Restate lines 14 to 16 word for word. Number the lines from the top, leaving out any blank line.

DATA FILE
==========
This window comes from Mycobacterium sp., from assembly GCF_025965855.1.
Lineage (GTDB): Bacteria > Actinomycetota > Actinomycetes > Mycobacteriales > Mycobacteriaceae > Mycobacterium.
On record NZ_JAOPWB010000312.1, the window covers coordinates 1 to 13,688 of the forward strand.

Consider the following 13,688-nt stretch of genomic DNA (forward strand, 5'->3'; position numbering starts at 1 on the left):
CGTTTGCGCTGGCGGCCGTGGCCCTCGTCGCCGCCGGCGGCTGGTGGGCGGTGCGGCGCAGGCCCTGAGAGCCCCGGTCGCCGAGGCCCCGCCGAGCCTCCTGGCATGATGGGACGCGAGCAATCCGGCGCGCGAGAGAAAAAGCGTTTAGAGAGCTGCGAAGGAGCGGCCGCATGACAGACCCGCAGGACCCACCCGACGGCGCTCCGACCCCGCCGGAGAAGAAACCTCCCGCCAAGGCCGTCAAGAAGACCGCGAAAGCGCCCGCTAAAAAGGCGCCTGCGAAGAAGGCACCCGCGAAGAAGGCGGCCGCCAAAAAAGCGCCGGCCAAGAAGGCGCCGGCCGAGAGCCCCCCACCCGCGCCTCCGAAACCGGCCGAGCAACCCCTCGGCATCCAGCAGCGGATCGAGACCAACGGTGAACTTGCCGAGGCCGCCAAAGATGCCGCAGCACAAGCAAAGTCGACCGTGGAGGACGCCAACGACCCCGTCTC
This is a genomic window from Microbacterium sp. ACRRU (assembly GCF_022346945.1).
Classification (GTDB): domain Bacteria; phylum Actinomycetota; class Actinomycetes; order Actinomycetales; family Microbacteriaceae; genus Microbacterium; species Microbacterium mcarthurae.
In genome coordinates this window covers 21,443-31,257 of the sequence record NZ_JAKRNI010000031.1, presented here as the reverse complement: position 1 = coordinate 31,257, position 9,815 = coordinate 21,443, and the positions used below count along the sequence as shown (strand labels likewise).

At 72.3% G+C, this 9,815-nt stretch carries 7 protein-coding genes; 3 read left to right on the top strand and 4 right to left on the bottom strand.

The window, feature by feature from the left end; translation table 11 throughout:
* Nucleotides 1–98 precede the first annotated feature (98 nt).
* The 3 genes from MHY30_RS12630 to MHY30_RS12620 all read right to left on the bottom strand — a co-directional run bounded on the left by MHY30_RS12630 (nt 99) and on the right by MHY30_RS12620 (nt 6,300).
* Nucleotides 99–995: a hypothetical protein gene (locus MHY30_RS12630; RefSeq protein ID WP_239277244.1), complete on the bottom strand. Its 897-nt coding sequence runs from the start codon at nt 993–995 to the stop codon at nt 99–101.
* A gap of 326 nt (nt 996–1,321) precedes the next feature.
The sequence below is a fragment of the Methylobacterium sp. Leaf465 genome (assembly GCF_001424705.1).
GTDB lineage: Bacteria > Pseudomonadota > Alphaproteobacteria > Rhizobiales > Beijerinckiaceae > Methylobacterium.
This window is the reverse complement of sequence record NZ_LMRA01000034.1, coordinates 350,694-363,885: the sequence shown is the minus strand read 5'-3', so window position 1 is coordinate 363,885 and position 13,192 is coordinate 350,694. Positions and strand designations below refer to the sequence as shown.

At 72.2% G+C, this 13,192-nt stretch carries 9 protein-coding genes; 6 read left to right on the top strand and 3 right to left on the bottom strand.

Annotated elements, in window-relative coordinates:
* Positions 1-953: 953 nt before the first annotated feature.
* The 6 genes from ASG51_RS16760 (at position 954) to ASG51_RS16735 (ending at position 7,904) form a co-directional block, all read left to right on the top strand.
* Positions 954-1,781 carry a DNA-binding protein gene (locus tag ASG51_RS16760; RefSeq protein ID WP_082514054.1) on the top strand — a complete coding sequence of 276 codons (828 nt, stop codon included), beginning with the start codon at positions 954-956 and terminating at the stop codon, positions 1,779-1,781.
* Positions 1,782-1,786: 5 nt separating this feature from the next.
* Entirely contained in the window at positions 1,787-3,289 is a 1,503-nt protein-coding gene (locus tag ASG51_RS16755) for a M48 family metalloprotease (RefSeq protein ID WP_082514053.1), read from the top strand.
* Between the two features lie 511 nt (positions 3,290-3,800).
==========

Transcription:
* A gap of 326 nt (nt 996–1,321) precedes the next feature.
The sequence below is a fragment of the Methylobacterium sp. Leaf465 genome (assembly GCF_001424705.1).
GTDB lineage: Bacteria > Pseudomonadota > Alphaproteobacteria > Rhizobiales > Beijerinckiaceae > Methylobacterium.